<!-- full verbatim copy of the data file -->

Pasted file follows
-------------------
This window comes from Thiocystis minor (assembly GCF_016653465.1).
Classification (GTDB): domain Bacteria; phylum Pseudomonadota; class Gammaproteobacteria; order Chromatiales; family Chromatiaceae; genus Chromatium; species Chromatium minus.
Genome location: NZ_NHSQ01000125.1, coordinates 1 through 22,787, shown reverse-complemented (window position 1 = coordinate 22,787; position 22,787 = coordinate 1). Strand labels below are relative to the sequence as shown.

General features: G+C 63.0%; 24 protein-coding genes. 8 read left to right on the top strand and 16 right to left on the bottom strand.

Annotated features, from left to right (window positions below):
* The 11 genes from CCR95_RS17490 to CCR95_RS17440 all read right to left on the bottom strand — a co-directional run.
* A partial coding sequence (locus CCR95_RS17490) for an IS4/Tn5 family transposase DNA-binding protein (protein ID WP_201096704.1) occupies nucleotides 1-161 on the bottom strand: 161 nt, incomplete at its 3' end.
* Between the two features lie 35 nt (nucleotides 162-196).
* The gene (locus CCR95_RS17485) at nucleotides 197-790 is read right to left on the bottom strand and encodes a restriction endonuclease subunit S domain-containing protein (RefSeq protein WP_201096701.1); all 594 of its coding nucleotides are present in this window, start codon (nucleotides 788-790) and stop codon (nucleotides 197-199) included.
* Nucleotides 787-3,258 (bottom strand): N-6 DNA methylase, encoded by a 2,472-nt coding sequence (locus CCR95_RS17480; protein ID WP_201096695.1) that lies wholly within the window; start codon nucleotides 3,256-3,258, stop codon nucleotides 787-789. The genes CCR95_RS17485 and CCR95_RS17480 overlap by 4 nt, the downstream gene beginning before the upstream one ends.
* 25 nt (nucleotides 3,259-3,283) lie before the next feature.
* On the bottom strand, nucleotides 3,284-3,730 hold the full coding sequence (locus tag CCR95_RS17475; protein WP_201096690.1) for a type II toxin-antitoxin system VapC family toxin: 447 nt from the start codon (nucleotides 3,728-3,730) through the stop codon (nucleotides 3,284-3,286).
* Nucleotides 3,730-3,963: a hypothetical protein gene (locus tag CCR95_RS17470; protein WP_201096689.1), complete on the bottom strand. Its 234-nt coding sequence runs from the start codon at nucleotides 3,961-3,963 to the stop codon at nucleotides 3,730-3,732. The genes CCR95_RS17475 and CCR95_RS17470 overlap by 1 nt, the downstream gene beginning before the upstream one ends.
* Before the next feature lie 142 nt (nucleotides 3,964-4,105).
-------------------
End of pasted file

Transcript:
This window comes from Thiocystis minor (assembly GCF_016653465.1).
Classification (GTDB): domain Bacteria; phylum Pseudomonadota; class Gammaproteobacteria; order Chromatiales; family Chromatiaceae; genus Chromatium; species Chromatium minus.
Genome location: NZ_NHSQ01000125.1, coordinates 1 through 22,787, shown reverse-complemented (window position 1 = coordinate 22,787; position 22,787 = coordinate 1). Strand labels below are relative to the sequence as shown.

General features: G+C 63.0%; 24 protein-coding genes. 8 read left to right on the top strand and 16 right to left on the bottom strand.

Annotated features, from left to right (window positions below):
* The 11 genes from CCR95_RS17490 to CCR95_RS17440 all read right to left on the bottom strand — a co-directional run.
* A partial coding sequence (locus CCR95_RS17490) for an IS4/Tn5 family transposase DNA-binding protein (protein ID WP_201096704.1) occupies nucleotides 1-161 on the bottom strand: 161 nt, incomplete at its 3' end.
* Between the two features lie 35 nt (nucleotides 162-196).
* The gene (locus CCR95_RS17485) at nucleotides 197-790 is read right to left on the bottom strand and encodes a restriction endonuclease subunit S domain-containing protein (RefSeq protein WP_201096701.1); all 594 of its coding nucleotides are present in this window, start codon (nucleotides 788-790) and stop codon (nucleotides 197-199) included.
* Nucleotides 787-3,258 (bottom strand): N-6 DNA methylase, encoded by a 2,472-nt coding sequence (locus CCR95_RS17480; protein ID WP_201096695.1) that lies wholly within the window; start codon nucleotides 3,256-3,258, stop codon nucleotides 787-789. The genes CCR95_RS17485 and CCR95_RS17480 overlap by 4 nt, the downstream gene beginning before the upstream one ends.
* 25 nt (nucleotides 3,259-3,283) lie before the next feature.
* On the bottom strand, nucleotides 3,284-3,730 hold the full coding sequence (locus tag CCR95_RS17475; protein WP_201096690.1) for a type II toxin-antitoxin system VapC family toxin: 447 nt from the start codon (nucleotides 3,728-3,730) through the stop codon (nucleotides 3,284-3,286).
* Nucleotides 3,730-3,963: a hypothetical protein gene (locus tag CCR95_RS17470; protein WP_201096689.1), complete on the bottom strand. Its 234-nt coding sequence runs from the start codon at nucleotides 3,961-3,963 to the stop codon at nucleotides 3,730-3,732. The genes CCR95_RS17475 and CCR95_RS17470 overlap by 1 nt, the downstream gene beginning before the upstream one ends.
* Before the next feature lie 142 nt (nucleotides 3,964-4,105).